You know the saying, "One man's trash is another man's treasure?" Well, that's how I feel about feet. I personally don't see the sex appeal of this particular body part, but for some people it's a MAJOR turn-on.
According to a 2007 study by Nature that surveyed 5,000 people, the most common fetishes recorded were foot fetishes and fetishes for objects related to feet (such as shoes).
I never really thought about the possible reasoning behind people's sexual association with feet, until I saw a video that delved into the biological aspect of this fetish. In the TikTok, @renegadescienceteacher — aka 29-year-old evolutionary biologist Forrest Valkai — whips out a diagram of the brain to help get to the root of our curiosity.
Since most of us likely did not get to neurobiology in our studies (or retain the information, if we did), we reached out to Forrest to help even further simplify everything he talked about in the video. "Your brain is super wrinkly," Forrest told BuzzFeed. "The wrinkles are called sulci, and the noodles between the wrinkles are called gyri. Everybody's noodle patterns are different (like a slimy fingerprint), but there are certain structures that are uniform across all people. The somatosensory cortex is one of those structures. It's the main part of your brain that feels physical touch, and it sits on the postcentral gyrus (the big noodle), right behind your central sulcus (a deep wrinkle everyone has in the exact same place across the top of their brain)."
"The different parts of our bodies are mapped out on this cortex in such a way that the part of the brain that feels your feet and toes is bumped right up against the part of your brain that feels your genitals," he said. "The idea is that having these parts of the brain bumping against each other could lead to some 'crossed wires' in layman's terms, where seeing or touching feet feels like seeing or touching genitals."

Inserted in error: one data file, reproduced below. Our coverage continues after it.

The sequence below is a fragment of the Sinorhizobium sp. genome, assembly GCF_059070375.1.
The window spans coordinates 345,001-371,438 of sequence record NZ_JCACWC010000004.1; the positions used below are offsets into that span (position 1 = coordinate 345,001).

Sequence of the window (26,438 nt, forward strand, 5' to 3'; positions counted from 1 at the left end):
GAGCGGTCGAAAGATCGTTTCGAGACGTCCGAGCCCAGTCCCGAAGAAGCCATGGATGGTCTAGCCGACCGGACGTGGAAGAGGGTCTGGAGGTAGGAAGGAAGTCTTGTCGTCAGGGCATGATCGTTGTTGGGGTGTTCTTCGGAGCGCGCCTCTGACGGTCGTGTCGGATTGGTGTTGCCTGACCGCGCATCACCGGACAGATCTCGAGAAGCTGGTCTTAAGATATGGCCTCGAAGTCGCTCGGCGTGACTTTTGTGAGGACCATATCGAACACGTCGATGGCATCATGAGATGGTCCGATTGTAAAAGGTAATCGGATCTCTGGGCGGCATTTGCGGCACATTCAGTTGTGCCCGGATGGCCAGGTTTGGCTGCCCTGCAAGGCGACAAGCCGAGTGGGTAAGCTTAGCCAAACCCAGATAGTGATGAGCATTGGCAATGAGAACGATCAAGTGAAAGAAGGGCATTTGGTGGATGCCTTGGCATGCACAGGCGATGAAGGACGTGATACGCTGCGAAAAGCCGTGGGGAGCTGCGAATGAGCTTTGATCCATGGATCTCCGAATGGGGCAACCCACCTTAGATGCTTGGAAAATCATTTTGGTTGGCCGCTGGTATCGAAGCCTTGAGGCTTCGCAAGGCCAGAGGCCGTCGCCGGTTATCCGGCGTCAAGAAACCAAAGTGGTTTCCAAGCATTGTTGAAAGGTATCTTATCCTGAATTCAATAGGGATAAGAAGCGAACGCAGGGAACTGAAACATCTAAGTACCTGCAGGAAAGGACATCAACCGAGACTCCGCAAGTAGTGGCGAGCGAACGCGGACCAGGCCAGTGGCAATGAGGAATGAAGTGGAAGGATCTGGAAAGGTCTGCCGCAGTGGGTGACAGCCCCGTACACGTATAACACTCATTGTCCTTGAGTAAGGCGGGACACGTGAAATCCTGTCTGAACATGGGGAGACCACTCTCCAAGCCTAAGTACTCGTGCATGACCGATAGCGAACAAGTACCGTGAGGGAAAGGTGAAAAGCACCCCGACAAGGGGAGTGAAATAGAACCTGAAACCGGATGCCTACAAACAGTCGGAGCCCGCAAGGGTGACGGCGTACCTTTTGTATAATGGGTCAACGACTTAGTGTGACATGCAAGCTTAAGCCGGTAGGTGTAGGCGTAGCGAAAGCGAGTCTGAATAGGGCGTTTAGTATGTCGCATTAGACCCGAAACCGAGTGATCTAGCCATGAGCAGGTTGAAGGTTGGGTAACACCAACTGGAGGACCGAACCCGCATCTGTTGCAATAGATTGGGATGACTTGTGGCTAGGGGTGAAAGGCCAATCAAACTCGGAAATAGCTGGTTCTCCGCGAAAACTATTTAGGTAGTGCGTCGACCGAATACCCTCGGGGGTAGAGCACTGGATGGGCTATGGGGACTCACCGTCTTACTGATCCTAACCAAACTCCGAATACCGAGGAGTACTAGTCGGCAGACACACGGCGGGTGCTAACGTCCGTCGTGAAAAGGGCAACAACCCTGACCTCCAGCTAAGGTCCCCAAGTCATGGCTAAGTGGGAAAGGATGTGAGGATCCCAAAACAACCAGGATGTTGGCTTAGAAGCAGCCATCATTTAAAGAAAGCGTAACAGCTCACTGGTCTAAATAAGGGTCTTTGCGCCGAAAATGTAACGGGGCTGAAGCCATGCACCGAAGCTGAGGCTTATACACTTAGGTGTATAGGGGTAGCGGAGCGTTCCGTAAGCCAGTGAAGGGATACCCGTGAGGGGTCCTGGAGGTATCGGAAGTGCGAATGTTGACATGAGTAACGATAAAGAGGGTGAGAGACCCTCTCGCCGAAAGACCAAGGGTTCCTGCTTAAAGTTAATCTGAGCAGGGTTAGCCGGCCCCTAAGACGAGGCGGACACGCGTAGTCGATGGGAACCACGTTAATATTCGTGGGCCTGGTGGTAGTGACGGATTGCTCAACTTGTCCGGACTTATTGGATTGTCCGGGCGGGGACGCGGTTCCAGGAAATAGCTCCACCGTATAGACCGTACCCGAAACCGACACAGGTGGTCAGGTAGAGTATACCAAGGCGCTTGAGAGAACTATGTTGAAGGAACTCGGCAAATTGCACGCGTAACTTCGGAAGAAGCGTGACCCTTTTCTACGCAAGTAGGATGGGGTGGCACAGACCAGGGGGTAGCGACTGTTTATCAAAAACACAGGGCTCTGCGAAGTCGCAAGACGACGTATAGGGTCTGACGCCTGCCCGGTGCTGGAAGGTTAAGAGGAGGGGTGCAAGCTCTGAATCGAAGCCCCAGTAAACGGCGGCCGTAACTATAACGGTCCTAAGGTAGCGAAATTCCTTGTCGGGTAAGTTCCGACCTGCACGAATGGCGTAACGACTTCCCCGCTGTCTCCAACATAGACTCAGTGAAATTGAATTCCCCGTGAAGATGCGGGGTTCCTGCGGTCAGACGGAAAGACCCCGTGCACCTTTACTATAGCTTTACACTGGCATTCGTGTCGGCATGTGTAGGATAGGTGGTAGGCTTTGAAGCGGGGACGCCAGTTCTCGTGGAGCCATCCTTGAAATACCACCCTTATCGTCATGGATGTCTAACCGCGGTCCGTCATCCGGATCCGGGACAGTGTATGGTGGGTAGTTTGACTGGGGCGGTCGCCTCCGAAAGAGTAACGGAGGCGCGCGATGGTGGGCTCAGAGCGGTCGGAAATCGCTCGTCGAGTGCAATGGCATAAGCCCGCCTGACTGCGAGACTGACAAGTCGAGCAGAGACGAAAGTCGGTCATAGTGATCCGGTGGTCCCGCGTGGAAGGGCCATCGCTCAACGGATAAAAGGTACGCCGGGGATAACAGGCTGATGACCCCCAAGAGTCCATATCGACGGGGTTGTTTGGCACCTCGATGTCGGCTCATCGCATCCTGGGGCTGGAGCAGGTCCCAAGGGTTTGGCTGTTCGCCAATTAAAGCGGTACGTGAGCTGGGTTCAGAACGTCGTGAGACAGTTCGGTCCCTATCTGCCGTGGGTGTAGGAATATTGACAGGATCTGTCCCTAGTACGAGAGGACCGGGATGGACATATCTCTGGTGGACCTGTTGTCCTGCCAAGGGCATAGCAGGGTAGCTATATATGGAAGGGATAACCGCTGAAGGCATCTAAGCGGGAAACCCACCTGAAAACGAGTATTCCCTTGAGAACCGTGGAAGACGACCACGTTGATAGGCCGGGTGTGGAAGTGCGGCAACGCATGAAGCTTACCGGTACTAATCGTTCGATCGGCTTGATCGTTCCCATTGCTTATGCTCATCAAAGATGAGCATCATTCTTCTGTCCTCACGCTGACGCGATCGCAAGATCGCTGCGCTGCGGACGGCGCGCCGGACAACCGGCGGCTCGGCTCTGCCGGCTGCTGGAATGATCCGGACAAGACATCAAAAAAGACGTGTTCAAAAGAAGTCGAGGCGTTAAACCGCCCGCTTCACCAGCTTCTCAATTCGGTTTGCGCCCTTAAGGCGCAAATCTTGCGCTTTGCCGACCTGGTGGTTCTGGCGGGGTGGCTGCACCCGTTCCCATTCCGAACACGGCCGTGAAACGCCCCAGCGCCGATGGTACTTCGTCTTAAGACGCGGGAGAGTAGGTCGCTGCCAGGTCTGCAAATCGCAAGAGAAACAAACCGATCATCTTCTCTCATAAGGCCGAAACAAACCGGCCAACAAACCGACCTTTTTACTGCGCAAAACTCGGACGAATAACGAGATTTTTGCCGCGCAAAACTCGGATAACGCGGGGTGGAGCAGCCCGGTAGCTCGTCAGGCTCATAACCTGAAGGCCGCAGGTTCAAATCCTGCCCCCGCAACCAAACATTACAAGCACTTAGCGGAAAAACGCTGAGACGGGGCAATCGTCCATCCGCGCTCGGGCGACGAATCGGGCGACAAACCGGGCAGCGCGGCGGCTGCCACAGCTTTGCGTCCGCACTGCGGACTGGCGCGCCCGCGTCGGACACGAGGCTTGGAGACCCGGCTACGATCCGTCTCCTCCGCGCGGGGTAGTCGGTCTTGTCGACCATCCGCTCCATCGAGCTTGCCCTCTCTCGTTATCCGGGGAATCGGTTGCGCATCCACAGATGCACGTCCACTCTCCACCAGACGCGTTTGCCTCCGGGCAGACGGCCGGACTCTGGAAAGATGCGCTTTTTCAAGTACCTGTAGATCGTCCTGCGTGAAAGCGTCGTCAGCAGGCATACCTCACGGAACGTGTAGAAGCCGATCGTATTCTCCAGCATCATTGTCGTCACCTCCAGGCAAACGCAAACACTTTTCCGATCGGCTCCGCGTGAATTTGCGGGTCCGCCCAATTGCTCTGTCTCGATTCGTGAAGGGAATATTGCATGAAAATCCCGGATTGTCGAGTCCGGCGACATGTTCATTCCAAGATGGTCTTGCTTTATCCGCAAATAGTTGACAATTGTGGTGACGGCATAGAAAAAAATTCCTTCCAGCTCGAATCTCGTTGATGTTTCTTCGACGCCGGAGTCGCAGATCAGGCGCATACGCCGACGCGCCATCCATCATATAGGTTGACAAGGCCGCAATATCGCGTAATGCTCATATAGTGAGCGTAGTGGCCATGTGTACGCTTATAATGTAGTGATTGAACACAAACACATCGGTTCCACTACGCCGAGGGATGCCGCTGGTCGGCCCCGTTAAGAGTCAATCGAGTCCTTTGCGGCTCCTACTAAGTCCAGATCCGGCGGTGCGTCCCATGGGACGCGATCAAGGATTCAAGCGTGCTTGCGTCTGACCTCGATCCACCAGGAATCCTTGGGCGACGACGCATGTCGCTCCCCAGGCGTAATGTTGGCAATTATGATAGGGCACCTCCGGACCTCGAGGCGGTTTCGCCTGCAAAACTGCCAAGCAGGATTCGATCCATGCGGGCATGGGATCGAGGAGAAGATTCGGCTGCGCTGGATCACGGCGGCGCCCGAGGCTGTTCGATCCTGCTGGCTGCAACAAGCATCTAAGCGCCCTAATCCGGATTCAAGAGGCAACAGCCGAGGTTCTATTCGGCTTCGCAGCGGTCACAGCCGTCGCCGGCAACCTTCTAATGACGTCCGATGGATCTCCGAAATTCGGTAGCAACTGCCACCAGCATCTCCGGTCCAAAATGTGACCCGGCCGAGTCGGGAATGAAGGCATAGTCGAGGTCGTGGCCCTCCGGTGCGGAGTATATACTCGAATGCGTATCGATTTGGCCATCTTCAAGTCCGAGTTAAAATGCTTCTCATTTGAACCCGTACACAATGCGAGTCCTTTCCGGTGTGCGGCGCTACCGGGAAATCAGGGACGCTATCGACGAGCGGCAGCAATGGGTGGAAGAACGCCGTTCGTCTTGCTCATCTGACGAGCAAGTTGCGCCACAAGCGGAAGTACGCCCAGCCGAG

If you're curious as to why we were wired this way in the first place, there's a pretty cool theory. "There are actually a few competing hypotheses on that. My favorite is that deriving some pleasure from having your feet touched might encourage you to keep them clean and free of parasites. Remember, when we're talking about the evolution of behaviors, it's not good enough to just not die. You've got to do things that help you live as well," Forrest said.
Forrest also expanded a bit on the psychological aspect of foot fetishes. "Foot fetishes tend to increase after STI scares," he said. "We even tend to see more foot-related pornography during syphilis or AIDS outbreaks throughout history. The most common hypothesis here is that feet are a safe, non-penetrative, non-contagious thing to sexualize, so our brains latch onto them."
Although the theories Forrest discussed made a lot of sense (and were sure as hell entertaining), he wanted people to keep in mind that the science isn't confirmed yet. "You have to understand that, when conducting research, it's pretty difficult to get people to be super open with total strangers about intimate sexual desires that are often considered taboo, so getting good data can be a challenge," he said. "One thing we are sure of, however, is that foot fetishes are the most common fetishes in the world, so don't be afraid to be honest with your partner! You may be surprised by what they're into too!"
For more cool facts about evolution and the human body, be sure to check out Forrest's website, TikTok, and Instagram!
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